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I've noticed that when I bake banana bread with certain brands of self-raising flour, the finished product looks more or less like any other cake.

Banana bread without black spots However, when I use flour with sodium bicarbonate as the leavening agent, black spots appear peppered throughout the cooked cake.

Banana bread without black spots

What is the chemistry behind this phenomenon?

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  • $\begingroup$ Can those be banana seeds? :) $\endgroup$
    – andselisk
    Nov 6, 2017 at 0:57
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    $\begingroup$ Totally. It's just that they're only visible when I used sodium bicarbonate as the raising agent. $\endgroup$ Nov 6, 2017 at 1:00
  • $\begingroup$ Bananas are seedless (at least the ones we eat today). $\endgroup$ Nov 6, 2017 at 11:47
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    $\begingroup$ @RaulLuciano Sometimes there are rudimentary/unformed seeds which look similar to poppy seed, at least in those imported in Europe from Africa, and they look pretty much like those stains on the OP's photo. But yes, you are right, it's more like an exception these days. $\endgroup$
    – andselisk
    Nov 6, 2017 at 11:53
  • $\begingroup$ Yes, but judging from the photo above (I am not sure whether this is the picture of the actual banana bread or an image from google) those are definitely not only those "rudimentary seeds" we see in bananas, there's just too much of them. That's why I thought of the two reactions mentioned in my answer. $\endgroup$ Nov 6, 2017 at 12:13

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There are, at least, two reactions taking place and causing the brown colour of your bread. One is the oxidation of monophenols by an enzyme called PPO and the other is Maillard reaction, which is the same reaction that makes your steak looks deliciously brown.

Reaction 1. Oxidation of monophenols.

Bananas have a lot of polyphenol oxidase (also known as phenolase or PPO), an enzyme that catalyzes the oxidation of polyphenols naturally present in the banana fruit. The product is a colored ortho-quinone, which is brown or dark reddish. When you smash bananas to make a banana bread you end up releasing a lot of PPO which will catalyze the polymerization of the phenols and, therefore, make your bred looks darker then others. Below is a representation of the oxidation of monophenols into the colored ortho-quinone.

enter image description here

Reaction 2. Maillard reaction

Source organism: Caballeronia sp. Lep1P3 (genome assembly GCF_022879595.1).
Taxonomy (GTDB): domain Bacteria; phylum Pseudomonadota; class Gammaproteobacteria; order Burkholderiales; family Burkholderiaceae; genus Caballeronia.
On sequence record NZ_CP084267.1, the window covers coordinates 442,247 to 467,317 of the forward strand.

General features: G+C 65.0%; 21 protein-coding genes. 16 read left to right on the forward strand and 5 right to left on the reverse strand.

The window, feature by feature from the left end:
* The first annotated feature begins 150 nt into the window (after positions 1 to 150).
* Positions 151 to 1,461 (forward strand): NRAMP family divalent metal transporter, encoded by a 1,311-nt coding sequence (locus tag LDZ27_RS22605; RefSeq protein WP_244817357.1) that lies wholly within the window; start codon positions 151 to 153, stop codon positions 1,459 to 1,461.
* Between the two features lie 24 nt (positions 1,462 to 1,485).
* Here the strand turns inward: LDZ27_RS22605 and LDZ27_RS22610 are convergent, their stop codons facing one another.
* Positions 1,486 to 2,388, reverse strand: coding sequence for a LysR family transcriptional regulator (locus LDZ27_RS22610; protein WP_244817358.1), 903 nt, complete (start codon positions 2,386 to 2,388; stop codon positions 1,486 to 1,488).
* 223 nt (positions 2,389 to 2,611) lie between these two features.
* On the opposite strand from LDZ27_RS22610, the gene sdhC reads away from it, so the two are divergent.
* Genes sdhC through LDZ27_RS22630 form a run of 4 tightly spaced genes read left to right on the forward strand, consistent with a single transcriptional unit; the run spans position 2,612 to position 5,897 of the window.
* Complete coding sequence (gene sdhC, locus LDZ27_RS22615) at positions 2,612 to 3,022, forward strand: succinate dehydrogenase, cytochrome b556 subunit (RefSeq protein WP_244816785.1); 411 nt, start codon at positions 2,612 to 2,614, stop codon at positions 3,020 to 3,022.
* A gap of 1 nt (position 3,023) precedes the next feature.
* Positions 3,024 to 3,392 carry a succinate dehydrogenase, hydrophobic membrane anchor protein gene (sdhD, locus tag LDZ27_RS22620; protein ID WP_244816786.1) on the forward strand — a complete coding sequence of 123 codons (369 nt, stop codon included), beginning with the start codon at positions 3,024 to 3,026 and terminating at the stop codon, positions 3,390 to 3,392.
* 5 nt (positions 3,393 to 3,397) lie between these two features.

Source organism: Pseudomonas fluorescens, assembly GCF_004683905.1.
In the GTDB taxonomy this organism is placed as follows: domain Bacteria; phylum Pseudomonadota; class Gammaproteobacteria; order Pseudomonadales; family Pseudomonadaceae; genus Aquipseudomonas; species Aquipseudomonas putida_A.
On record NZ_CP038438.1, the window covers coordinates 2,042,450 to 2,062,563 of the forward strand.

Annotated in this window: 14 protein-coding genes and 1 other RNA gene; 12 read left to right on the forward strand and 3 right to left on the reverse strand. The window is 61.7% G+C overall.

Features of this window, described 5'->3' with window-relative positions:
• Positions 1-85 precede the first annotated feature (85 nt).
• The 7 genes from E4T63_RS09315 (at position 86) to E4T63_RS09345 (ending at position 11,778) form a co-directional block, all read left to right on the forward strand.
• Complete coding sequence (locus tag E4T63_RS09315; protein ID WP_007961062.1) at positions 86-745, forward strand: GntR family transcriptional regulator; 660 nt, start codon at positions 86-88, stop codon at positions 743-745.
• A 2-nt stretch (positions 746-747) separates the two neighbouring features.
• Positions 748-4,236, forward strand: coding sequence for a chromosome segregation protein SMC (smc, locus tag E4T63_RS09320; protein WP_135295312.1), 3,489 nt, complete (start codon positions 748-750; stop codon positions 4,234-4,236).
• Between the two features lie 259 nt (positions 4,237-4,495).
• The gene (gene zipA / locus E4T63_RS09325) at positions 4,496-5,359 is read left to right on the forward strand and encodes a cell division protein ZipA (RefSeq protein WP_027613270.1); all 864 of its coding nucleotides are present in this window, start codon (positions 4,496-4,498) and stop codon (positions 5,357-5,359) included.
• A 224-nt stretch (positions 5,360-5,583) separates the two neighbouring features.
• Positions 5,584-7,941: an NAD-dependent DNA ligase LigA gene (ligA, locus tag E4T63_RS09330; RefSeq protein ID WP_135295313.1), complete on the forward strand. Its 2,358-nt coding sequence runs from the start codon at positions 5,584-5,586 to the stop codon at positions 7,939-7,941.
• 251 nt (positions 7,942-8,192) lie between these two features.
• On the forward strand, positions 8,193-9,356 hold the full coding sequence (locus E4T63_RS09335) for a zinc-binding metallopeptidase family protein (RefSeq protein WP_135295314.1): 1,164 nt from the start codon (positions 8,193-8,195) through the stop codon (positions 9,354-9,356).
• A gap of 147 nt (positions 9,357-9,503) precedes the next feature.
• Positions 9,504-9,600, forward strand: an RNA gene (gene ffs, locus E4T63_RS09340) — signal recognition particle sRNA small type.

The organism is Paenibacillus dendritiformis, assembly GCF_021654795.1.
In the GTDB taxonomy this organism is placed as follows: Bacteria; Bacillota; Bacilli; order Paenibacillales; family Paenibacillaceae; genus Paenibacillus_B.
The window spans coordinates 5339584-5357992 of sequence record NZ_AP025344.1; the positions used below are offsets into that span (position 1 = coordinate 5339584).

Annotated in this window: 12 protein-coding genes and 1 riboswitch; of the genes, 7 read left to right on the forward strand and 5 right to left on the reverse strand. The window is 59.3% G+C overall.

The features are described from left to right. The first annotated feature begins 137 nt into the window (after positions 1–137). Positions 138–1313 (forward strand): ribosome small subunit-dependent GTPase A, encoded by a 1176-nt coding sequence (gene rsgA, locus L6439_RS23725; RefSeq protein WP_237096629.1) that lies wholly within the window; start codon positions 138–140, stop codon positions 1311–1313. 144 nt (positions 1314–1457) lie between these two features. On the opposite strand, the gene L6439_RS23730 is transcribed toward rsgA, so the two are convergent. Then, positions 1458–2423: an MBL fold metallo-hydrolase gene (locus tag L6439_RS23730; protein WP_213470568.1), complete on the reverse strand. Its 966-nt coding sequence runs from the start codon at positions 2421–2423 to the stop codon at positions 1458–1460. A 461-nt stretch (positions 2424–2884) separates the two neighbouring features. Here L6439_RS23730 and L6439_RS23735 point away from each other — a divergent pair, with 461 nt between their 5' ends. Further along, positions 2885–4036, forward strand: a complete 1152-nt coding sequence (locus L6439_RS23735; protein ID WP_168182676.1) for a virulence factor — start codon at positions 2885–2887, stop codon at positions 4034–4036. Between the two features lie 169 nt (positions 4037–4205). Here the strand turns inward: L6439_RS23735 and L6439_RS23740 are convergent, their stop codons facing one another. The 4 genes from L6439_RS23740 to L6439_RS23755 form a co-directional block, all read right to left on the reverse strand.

The Maillard reaction is one of the most important reactions in food chemistry. Its products can add sensory features to many preparations, from steaks to coffee. Basically, sugars from the ingredients react with an aminoacid's amine group to form a glycosylamine. This compound is then isomerized to a ketosamine, which breaks into smaller substances. These substances are the Maillard products, and one class is called Melanoidins, responsible for the dark spots in your bread. The reason why it is formed when you add sodium bicarbonate to the mixture is because alkaline media speed up the fragmentation of the ketosamine, yielding more Maillard products. 2

I have included an infographic from CompoundChem with other information and the Maillard reaction in chemical notation. enter image description here

2Owusu-Apenten R., Introduction to Food Chemistry, CRC Press, 2004

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  • $\begingroup$ I'm having hard times trying to understand how this answers the question. There is only a general explanation of why bred is brown(ish), but I don't see anything explaining the nature of black spots inside, presumably caused by sodium bicarbonate. $\endgroup$
    – andselisk
    Nov 6, 2017 at 2:07
  • $\begingroup$ @andselisk I am also not 100% sure about the black spots, I have searched everywhere and could find no mention about this effect. However, I believe that small parts of the banana fruit which were not 'dissolved' in the pastry, thus remaining as small banana chunks, would be the source of brown spots... I think this might be the answer because when I bake a banana bread with some banana chunks in it the bananas turn to an intense brown after cooking. I am not sure though if this is best explanation possible although I believe these two reactions are responsible for it. $\endgroup$ Nov 6, 2017 at 11:44
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In banana cells they carry amyloplasts. Amyloplasts contain starches and when they are exposed to certain chemicals the starches turn black.

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It’s because bananas are acidic and when it reacts with baking soda it’s creates the black specks in the banana bread

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    $\begingroup$ If you’re saying that there’s an acid-base reaction, most salts (and certainly nearly all sodium salts) are colourless/white, so we’re gonna need a bit more explanation on why that makes black spots. $\endgroup$
    – orthocresol
    Sep 20, 2018 at 8:30

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